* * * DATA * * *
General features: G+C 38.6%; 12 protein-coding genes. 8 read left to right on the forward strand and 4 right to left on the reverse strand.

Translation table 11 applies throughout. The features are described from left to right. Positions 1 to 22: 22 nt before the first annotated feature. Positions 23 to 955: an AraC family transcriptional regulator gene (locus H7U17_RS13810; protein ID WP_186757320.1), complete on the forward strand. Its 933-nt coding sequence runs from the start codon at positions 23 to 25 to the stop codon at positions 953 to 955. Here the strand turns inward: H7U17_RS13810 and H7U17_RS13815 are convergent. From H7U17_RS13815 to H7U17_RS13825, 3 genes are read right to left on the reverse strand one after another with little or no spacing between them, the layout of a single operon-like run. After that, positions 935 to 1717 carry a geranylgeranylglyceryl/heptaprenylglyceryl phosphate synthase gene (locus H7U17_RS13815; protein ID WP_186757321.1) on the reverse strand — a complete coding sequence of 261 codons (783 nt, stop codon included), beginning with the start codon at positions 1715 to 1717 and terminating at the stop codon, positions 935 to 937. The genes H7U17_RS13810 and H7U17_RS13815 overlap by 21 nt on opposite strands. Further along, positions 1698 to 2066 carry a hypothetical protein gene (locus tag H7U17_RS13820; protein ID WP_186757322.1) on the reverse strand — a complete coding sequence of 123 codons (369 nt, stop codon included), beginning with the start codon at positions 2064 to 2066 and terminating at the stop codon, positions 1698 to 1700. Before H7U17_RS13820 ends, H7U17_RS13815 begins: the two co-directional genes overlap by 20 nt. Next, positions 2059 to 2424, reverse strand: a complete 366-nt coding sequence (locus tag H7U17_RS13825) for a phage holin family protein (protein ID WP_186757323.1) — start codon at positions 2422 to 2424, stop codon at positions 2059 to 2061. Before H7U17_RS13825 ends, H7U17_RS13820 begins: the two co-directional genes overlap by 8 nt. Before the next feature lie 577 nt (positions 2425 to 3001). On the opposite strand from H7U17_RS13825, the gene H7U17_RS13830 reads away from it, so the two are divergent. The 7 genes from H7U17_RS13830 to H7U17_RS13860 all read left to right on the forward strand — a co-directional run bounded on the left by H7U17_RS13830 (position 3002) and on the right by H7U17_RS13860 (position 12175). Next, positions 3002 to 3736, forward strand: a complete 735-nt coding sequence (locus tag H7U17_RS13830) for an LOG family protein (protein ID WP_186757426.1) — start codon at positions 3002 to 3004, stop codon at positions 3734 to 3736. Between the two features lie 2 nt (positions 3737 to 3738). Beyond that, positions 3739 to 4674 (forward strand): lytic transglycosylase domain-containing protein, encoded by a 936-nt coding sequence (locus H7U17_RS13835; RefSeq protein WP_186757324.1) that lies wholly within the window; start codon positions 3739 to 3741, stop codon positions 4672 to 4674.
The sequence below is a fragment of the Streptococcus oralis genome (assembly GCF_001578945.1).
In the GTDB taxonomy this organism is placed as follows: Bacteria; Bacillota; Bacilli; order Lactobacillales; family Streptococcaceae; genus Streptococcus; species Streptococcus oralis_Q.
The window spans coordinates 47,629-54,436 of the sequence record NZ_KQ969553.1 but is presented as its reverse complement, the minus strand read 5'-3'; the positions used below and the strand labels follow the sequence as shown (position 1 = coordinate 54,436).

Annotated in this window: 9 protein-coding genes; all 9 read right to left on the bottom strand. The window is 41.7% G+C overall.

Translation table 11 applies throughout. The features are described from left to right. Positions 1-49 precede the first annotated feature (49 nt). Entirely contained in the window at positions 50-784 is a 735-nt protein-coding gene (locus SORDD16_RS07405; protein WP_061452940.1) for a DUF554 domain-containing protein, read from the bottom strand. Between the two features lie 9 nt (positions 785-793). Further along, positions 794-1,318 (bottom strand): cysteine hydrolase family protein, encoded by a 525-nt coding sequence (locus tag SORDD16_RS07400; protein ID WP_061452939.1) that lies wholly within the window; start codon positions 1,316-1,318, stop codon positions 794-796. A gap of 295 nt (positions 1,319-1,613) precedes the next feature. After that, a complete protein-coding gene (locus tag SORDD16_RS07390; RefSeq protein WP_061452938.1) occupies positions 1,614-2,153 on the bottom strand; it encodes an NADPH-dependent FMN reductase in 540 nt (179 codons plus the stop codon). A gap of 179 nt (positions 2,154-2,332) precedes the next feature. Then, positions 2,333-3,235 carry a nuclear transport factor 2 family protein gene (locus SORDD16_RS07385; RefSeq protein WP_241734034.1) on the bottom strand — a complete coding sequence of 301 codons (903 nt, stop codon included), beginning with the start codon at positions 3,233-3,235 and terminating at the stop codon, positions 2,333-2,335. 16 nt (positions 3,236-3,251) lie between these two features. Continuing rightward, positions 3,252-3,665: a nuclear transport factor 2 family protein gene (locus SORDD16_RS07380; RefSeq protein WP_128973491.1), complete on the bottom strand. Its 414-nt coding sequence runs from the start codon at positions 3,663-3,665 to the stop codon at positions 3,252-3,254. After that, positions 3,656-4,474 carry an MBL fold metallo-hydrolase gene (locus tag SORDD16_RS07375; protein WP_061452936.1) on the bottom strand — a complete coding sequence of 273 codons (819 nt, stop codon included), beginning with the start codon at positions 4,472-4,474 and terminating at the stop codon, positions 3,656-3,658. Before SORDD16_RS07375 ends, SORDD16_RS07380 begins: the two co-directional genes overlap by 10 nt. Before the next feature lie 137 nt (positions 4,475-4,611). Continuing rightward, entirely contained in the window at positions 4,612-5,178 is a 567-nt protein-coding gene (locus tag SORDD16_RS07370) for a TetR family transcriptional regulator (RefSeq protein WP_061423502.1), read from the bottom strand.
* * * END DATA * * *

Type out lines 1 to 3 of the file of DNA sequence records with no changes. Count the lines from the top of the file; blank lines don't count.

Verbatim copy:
General features: G+C 38.6%; 12 protein-coding genes. 8 read left to right on the forward strand and 4 right to left on the reverse strand.

Translation table 11 applies throughout. The features are described from left to right. Positions 1 to 22: 22 nt before the first annotated feature. Positions 23 to 955: an AraC family transcriptional regulator gene (locus H7U17_RS13810; protein ID WP_186757320.1), complete on the forward strand. Its 933-nt coding sequence runs from the start codon at positions 23 to 25 to the stop codon at positions 953 to 955. Here the strand turns inward: H7U17_RS13810 and H7U17_RS13815 are convergent. From H7U17_RS13815 to H7U17_RS13825, 3 genes are read right to left on the reverse strand one after another with little or no spacing between them, the layout of a single operon-like run. After that, positions 935 to 1717 carry a geranylgeranylglyceryl/heptaprenylglyceryl phosphate synthase gene (locus H7U17_RS13815; protein ID WP_186757321.1) on the reverse strand — a complete coding sequence of 261 codons (783 nt, stop codon included), beginning with the start codon at positions 1715 to 1717 and terminating at the stop codon, positions 935 to 937. The genes H7U17_RS13810 and H7U17_RS13815 overlap by 21 nt on opposite strands. Further along, positions 1698 to 2066 carry a hypothetical protein gene (locus tag H7U17_RS13820; protein ID WP_186757322.1) on the reverse strand — a complete coding sequence of 123 codons (369 nt, stop codon included), beginning with the start codon at positions 2064 to 2066 and terminating at the stop codon, positions 1698 to 1700. Before H7U17_RS13820 ends, H7U17_RS13815 begins: the two co-directional genes overlap by 20 nt. Next, positions 2059 to 2424, reverse strand: a complete 366-nt coding sequence (locus tag H7U17_RS13825) for a phage holin family protein (protein ID WP_186757323.1) — start codon at positions 2422 to 2424, stop codon at positions 2059 to 2061. Before H7U17_RS13825 ends, H7U17_RS13820 begins: the two co-directional genes overlap by 8 nt. Before the next feature lie 577 nt (positions 2425 to 3001). On the opposite strand from H7U17_RS13825, the gene H7U17_RS13830 reads away from it, so the two are divergent. The 7 genes from H7U17_RS13830 to H7U17_RS13860 all read left to right on the forward strand — a co-directional run bounded on the left by H7U17_RS13830 (position 3002) and on the right by H7U17_RS13860 (position 12175). Next, positions 3002 to 3736, forward strand: a complete 735-nt coding sequence (locus tag H7U17_RS13830) for an LOG family protein (protein ID WP_186757426.1) — start codon at positions 3002 to 3004, stop codon at positions 3734 to 3736. Between the two features lie 2 nt (positions 3737 to 3738). Beyond that, positions 3739 to 4674 (forward strand): lytic transglycosylase domain-containing protein, encoded by a 936-nt coding sequence (locus H7U17_RS13835; RefSeq protein WP_186757324.1) that lies wholly within the window; start codon positions 3739 to 3741, stop codon positions 4672 to 4674.
The sequence below is a fragment of the Streptococcus oralis genome (assembly GCF_001578945.1).